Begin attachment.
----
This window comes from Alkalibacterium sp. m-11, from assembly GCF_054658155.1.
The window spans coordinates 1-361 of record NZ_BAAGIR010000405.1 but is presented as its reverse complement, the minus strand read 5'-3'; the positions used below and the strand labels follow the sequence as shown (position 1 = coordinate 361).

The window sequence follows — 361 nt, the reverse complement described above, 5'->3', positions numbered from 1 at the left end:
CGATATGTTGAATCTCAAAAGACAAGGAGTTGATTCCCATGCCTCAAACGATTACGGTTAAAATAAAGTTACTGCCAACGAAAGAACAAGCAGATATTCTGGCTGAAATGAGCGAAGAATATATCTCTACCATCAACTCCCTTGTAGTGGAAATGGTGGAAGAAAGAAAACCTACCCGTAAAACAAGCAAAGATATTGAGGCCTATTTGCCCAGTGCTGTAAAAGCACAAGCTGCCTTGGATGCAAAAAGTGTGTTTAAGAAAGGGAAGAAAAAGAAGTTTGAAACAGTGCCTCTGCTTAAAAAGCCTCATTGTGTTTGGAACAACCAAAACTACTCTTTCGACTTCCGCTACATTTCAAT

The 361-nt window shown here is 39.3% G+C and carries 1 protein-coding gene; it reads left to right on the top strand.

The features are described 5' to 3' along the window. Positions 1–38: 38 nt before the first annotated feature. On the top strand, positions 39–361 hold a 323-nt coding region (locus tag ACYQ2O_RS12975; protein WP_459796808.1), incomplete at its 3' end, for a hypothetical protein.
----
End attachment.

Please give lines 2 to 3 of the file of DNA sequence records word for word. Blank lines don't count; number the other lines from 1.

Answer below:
The window spans coordinates 1-361 of record NZ_BAAGIR010000405.1 but is presented as its reverse complement, the minus strand read 5'-3'; the positions used below and the strand labels follow the sequence as shown (position 1 = coordinate 361).

The window sequence follows — 361 nt, the reverse complement described above, 5'->3', positions numbered from 1 at the left end: